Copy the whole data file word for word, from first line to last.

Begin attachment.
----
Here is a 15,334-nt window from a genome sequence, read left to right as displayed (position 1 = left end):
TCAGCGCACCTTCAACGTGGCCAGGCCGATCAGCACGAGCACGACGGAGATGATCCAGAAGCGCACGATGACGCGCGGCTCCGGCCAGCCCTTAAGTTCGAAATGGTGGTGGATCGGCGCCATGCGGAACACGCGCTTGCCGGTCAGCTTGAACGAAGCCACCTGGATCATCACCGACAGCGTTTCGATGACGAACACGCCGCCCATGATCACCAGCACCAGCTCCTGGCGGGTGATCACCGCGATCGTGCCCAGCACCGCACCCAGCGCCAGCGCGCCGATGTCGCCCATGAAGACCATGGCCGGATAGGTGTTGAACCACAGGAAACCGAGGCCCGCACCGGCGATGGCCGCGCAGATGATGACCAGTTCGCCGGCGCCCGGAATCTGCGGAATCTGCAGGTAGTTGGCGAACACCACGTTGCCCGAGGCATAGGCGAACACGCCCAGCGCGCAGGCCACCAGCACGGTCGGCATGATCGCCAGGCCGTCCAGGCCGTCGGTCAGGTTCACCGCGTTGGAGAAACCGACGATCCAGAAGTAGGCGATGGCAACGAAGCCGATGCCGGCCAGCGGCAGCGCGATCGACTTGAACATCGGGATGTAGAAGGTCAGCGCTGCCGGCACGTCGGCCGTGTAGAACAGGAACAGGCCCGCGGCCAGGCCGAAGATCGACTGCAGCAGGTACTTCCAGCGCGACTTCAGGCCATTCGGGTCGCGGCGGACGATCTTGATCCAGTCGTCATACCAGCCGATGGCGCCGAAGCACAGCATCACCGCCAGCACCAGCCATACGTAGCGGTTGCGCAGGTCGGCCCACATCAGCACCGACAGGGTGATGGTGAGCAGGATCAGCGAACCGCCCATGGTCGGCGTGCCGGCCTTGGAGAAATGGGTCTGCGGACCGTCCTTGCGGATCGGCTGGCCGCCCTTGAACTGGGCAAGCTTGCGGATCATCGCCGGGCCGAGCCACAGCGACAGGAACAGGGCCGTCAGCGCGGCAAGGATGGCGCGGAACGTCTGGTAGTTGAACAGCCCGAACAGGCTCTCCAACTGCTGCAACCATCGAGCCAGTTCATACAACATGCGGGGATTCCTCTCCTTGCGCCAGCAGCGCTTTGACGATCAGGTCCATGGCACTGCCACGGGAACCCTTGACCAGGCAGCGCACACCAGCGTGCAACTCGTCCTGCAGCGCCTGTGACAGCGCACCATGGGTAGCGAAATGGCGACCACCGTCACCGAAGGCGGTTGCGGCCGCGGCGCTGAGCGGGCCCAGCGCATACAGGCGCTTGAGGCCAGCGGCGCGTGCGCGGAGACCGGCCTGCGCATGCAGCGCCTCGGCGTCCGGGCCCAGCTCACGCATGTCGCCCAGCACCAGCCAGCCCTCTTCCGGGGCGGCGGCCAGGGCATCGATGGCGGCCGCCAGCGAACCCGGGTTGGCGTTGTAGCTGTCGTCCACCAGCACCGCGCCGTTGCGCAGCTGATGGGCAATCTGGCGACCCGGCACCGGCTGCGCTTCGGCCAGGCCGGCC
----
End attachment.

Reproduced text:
Here is a 15,334-nt window from a genome sequence, read left to right as displayed (position 1 = left end):
TCAGCGCACCTTCAACGTGGCCAGGCCGATCAGCACGAGCACGACGGAGATGATCCAGAAGCGCACGATGACGCGCGGCTCCGGCCAGCCCTTAAGTTCGAAATGGTGGTGGATCGGCGCCATGCGGAACACGCGCTTGCCGGTCAGCTTGAACGAAGCCACCTGGATCATCACCGACAGCGTTTCGATGACGAACACGCCGCCCATGATCACCAGCACCAGCTCCTGGCGGGTGATCACCGCGATCGTGCCCAGCACCGCACCCAGCGCCAGCGCGCCGATGTCGCCCATGAAGACCATGGCCGGATAGGTGTTGAACCACAGGAAACCGAGGCCCGCACCGGCGATGGCCGCGCAGATGATGACCAGTTCGCCGGCGCCCGGAATCTGCGGAATCTGCAGGTAGTTGGCGAACACCACGTTGCCCGAGGCATAGGCGAACACGCCCAGCGCGCAGGCCACCAGCACGGTCGGCATGATCGCCAGGCCGTCCAGGCCGTCGGTCAGGTTCACCGCGTTGGAGAAACCGACGATCCAGAAGTAGGCGATGGCAACGAAGCCGATGCCGGCCAGCGGCAGCGCGATCGACTTGAACATCGGGATGTAGAAGGTCAGCGCTGCCGGCACGTCGGCCGTGTAGAACAGGAACAGGCCCGCGGCCAGGCCGAAGATCGACTGCAGCAGGTACTTCCAGCGCGACTTCAGGCCATTCGGGTCGCGGCGGACGATCTTGATCCAGTCGTCATACCAGCCGATGGCGCCGAAGCACAGCATCACCGCCAGCACCAGCCATACGTAGCGGTTGCGCAGGTCGGCCCACATCAGCACCGACAGGGTGATGGTGAGCAGGATCAGCGAACCGCCCATGGTCGGCGTGCCGGCCTTGGAGAAATGGGTCTGCGGACCGTCCTTGCGGATCGGCTGGCCGCCCTTGAACTGGGCAAGCTTGCGGATCATCGCCGGGCCGAGCCACAGCGACAGGAACAGGGCCGTCAGCGCGGCAAGGATGGCGCGGAACGTCTGGTAGTTGAACAGCCCGAACAGGCTCTCCAACTGCTGCAACCATCGAGCCAGTTCATACAACATGCGGGGATTCCTCTCCTTGCGCCAGCAGCGCTTTGACGATCAGGTCCATGGCACTGCCACGGGAACCCTTGACCAGGCAGCGCACACCAGCGTGCAACTCGTCCTGCAGCGCCTGTGACAGCGCACCATGGGTAGCGAAATGGCGACCACCGTCACCGAAGGCGGTTGCGGCCGCGGCGCTGAGCGGGCCCAGCGCATACAGGCGCTTGAGGCCAGCGGCGCGTGCGCGGAGACCGGCCTGCGCATGCAGCGCCTCGGCGTCCGGGCCCAGCTCACGCATGTCGCCCAGCACCAGCCAGCCCTCTTCCGGGGCGGCGGCCAGGGCATCGATGGCGGCCGCCAGCGAACCCGGGTTGGCGTTGTAGCTGTCGTCCACCAGCACCGCGCCGTTGCGCAGCTGATGGGCAATCTGGCGACCCGGCACCGGCTGCGCTTCGGCCAGGCCGGCC